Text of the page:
Diversity allows for wise choices

12-11-2009 13:07
Climate change is a scientific fact and I never would have thought that it could bring much debate on the floor. If it’s a fact, then there should simply be an acceptance of it; simply do what you can do in your own corner. Yet I guess what really drives debates over it, is that we actually could still do something about it but we often just disregard it.

Back home, in the Philippines, there are more urgent problems to be discussed, which is why environmental issues may often be set aside by the media. There are more powerful national news relevant to nation building, so discussion on climate change must often take the backseat. The islands have been through so much natural disasters that the local audience has grown a distaste for apocalyptic news, in which form most climate change articles come.

During the conference, sometimes I did feel that there’s just too much debate, but the discussions somehow showed that there is more than just one way in finding solutions. In each of our own professions, there are various possible ways. I guess awareness and acceptance of others can be the key.

We are in a world that excludes and includes one another. In the act of including those that share the same values into one group, there is a tail effect of excluding those that do not belong, those who are not doing the same thing. This is not a proper environment for effective dialogues.

Hans Köchler ended the conference with these complex but pleasant thoughts. He shared four principles necessary for a healthy environment in making dialogues effective, and hopefully lead to efforts that bear fruits.

First he pointed out that there should be equality in civilizations, or we may say, equality in chances for development. Attitudes that connote one is more supreme than the other should be left out.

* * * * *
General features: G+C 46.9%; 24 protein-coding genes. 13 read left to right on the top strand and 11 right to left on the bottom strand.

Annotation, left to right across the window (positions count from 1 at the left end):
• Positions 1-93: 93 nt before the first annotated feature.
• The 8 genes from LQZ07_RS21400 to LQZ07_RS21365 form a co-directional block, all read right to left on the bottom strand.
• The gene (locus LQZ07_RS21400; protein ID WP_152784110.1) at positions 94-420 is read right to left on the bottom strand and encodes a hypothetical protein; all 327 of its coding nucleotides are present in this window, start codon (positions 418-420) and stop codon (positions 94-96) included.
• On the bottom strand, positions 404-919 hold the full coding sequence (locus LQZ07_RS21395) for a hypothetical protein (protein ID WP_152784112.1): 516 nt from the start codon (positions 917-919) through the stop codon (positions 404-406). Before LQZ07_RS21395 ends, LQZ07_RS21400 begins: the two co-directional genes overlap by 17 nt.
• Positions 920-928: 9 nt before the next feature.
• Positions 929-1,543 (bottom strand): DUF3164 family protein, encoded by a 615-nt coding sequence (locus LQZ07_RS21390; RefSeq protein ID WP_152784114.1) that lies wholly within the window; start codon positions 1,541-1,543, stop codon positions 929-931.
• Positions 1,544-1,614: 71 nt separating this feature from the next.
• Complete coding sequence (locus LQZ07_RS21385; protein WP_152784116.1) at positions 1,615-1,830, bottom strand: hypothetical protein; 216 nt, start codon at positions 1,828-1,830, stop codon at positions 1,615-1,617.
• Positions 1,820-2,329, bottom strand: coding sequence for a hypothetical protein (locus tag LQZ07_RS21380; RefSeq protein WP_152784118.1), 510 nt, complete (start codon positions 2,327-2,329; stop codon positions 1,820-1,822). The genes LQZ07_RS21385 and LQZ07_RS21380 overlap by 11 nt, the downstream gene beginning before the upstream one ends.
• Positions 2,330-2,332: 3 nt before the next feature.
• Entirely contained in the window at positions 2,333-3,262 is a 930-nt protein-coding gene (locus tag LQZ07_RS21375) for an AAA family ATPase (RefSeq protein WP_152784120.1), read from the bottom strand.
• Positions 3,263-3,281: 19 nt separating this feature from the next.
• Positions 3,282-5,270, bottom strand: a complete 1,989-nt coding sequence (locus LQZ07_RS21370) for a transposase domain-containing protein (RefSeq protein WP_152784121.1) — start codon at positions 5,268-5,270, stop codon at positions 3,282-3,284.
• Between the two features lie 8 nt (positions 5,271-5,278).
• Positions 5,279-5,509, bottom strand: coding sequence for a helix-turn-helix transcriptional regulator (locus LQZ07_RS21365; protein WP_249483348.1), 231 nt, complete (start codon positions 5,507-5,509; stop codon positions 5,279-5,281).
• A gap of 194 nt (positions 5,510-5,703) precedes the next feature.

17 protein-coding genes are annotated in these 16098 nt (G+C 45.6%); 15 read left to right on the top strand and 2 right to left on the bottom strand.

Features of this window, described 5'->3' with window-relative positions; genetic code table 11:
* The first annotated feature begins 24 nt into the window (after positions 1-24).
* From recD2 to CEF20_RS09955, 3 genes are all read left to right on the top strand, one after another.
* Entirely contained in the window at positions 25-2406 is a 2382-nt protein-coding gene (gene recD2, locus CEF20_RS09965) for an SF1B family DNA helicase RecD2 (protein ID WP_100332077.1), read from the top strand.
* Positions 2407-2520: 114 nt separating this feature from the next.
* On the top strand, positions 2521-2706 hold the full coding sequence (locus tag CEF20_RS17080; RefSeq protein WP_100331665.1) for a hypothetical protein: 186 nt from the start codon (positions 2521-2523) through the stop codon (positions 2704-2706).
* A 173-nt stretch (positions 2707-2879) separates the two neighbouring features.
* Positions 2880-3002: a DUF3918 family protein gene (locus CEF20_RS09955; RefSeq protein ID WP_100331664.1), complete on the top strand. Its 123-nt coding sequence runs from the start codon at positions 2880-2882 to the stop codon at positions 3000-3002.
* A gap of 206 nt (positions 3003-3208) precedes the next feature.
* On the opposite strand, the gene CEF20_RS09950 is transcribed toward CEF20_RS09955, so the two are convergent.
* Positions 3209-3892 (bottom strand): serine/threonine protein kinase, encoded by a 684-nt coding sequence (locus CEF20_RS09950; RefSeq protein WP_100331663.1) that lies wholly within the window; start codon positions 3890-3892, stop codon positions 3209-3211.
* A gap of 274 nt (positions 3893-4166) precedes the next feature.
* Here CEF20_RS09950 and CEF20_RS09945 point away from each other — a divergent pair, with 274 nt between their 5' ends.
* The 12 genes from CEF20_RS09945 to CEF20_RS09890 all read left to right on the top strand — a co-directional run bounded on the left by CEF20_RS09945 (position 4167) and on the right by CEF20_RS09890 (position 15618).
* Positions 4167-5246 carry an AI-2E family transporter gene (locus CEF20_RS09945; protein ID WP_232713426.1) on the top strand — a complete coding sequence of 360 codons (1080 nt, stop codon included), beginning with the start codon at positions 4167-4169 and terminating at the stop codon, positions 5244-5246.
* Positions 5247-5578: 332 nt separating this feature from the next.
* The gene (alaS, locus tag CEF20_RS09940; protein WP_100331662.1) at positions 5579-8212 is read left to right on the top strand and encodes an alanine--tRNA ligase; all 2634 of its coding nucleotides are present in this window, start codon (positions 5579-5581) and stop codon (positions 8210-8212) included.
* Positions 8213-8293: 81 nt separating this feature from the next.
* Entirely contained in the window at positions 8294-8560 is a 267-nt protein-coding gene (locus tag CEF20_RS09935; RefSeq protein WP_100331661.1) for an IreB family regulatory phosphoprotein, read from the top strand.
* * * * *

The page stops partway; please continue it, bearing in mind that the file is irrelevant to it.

Second is arriving at a truth through cultural self-comprehension and self-realization. I could understand that this entails individual responsibility and appreciation of one’s own identity. One is not only an offspring of his or her own particular civilization

As Köchler stated, realization of one’s self is the process of reflection, returning to inner self and also being able to see him/herself from the outside. This is defining ourselves through the eyes of another, until we come to a maturity of overcoming the fear of “the alien”, or those that are not like us; and then freely interact with other civilizations that have different values than ours.

Third is awareness of conditions at the meta-level. Meaning, we should learn to ask why and understand the reason behind the occurrence of circumstances. Then he suggests lastly that we need an ability to transcend our prejudices.

It’s his second point that made an impression on me. How do we realize ourselves through the eyes of others? When we make dialogues, we should remember that we may have varying values. But it is this diversity that allows us to make wise choices since we listen to the experiences of others and also learn from them.

When we go beyond our own borders, we see beyond our own premises. We may even appreciate ourselves better once we are out of our own boundaries. We become open-minded, and we are able to facilitate wise decisions. Such decisions that do not put down “the others”. Wen we all get back home to our own communities, hopefully we may become agents for change, transforming dialogues into action.

Somehow when we think back on the conference, have we indeed gone beyond our borders? Have we made useful intercultural inquiries on values that go beyond the borders of our profession, or class, or citizenship? Hopefully, we could realize that knowing ourselves through  the eyes of others is possible. Quite a nice note to end the conference.

by May Belle Guillergan

Category: Reflections


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